Daily Reading for June 2 • Blandina and her Companions, the Martyrs of Lyons, 177
Martyrdom was, in theory, enjoined upon all, but it also required extreme virtue and courage. One expositor and cautious apologist for martyrdom, Clement of Alexandria, approached the egalitarianism of martyrdom by citing as precedent for early Christian martyrdom the deaths of more ancient and brave people, as evidence of a general human ability, when informed by reason, to strike an attitude of contempt toward suffering in view of a higher or more permanent state of happiness: “Neither, then, the hope of happiness nor the love of God takes whatever happens ill but remains free, although through among the wildest beasts or into the all-devouring fire; though racked with a tyrant’s tortures. Depending as it does on the divine favor, it ascends aloft unenslaved, surrendering the body to those who can touch it alone” (Miscellanies 4.8). Here Clement reflects a culturally elite view of martyrdom, wherein the most highly trained person is the one who can approach a painful death calmly. . . . Perhaps thinking of the story of the mother of the Maccabees, Clement writes, “So the church is full of those, as well chaste women as men, who all their life have practiced for the death that rouses up to Christ. For the one whose life is framed as ours is, may philosophize without education, whether barbarian, whether Greek, whether slave—whether an old man, or a boy, or a woman. For self-control is common to all human beings who have made choice of it.” Clement uses this dictum, Stoic in origin, to orient his discussion of martyrdom, and in particular his views about the relative positions of men and women, divided into superior and inferior in this world by their possession of bodies, but in the next equal because they are all humans and rational. Although part of a larger discussion about the worth and the proper preparation and conditions for martyrdom, his statement can stand here to indicate that already in the late second century an established tradition viewed martyrdom as the common destiny of Christ’s disciples.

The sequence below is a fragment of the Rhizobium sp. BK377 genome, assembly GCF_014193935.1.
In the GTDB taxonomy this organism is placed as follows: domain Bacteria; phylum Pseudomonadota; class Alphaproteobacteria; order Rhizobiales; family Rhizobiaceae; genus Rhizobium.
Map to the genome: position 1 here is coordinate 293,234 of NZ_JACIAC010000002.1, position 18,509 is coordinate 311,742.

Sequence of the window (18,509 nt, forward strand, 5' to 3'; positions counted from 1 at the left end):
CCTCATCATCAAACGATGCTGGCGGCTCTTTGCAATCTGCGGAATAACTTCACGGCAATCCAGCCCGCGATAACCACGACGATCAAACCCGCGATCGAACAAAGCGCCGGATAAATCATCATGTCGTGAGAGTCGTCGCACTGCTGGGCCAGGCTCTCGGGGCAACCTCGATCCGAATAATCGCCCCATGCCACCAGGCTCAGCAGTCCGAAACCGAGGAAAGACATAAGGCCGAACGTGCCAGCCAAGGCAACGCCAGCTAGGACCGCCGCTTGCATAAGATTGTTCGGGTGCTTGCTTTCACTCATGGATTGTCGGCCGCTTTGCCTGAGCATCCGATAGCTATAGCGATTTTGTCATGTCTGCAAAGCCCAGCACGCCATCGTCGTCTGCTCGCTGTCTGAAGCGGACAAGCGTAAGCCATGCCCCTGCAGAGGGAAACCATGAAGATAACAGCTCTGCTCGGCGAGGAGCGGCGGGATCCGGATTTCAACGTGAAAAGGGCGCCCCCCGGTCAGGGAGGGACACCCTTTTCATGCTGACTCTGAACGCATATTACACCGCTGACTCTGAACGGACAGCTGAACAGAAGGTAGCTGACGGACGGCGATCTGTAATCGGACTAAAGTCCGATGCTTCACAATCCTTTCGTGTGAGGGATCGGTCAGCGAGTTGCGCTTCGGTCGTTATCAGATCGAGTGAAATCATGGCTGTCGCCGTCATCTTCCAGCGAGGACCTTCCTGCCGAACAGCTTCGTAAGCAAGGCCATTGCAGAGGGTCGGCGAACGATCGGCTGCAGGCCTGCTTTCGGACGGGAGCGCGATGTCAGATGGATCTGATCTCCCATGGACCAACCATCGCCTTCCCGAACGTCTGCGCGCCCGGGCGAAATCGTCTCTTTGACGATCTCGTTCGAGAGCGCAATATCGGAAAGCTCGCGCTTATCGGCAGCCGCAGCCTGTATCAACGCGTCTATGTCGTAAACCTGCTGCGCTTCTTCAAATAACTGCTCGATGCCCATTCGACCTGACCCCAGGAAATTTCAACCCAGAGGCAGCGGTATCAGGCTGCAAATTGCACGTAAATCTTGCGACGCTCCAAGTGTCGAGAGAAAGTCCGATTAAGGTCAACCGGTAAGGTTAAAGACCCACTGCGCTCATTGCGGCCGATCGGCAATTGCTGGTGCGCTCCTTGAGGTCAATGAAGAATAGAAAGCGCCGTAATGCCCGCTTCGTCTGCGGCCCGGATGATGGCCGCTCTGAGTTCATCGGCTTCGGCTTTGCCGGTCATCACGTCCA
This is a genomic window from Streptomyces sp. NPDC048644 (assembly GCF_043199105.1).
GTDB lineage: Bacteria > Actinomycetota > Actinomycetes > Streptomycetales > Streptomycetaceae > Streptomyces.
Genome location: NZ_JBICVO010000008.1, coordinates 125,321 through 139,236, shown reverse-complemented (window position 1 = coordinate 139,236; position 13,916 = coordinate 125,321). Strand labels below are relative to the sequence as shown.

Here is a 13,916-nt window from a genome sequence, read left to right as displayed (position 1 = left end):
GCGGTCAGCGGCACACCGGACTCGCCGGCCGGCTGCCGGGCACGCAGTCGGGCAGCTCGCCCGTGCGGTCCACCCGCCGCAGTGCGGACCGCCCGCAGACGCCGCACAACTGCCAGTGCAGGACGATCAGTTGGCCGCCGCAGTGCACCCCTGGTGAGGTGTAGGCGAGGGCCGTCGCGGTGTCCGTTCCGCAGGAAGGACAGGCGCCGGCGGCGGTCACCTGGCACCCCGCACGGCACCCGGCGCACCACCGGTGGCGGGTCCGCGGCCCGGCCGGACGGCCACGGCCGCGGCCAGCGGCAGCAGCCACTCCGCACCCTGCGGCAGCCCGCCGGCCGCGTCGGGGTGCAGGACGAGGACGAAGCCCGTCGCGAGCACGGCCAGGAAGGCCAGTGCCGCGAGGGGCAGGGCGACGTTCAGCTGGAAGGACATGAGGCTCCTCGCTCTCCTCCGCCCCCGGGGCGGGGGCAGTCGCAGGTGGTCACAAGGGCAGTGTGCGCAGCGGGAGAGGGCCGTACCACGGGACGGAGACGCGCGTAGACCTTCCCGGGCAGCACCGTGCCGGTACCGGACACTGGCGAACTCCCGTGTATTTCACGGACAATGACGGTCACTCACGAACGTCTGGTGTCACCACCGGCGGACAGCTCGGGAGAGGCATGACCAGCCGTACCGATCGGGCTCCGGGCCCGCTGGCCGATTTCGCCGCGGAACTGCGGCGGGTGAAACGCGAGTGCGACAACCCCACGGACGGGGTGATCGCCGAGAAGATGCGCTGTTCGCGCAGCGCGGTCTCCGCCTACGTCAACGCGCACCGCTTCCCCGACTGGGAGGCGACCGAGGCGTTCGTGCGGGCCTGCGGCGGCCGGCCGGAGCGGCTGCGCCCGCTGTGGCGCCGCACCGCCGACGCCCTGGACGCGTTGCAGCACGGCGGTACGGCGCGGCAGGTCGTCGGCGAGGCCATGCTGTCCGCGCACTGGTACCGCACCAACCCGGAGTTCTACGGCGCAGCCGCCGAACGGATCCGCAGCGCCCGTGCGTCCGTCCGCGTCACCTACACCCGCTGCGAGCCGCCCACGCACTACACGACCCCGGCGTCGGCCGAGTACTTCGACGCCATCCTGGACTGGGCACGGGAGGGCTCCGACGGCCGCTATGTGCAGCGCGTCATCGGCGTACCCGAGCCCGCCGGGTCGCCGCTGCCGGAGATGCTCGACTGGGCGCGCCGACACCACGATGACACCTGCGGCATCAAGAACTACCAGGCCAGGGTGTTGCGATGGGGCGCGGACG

From “Martyrdom as Exaltation” by Robin Darling Young, in Late Ancient Christianity, edited by Virginia Burrus, volume 2 in the series A People’s History of Christianity (Fortress Press, 2005).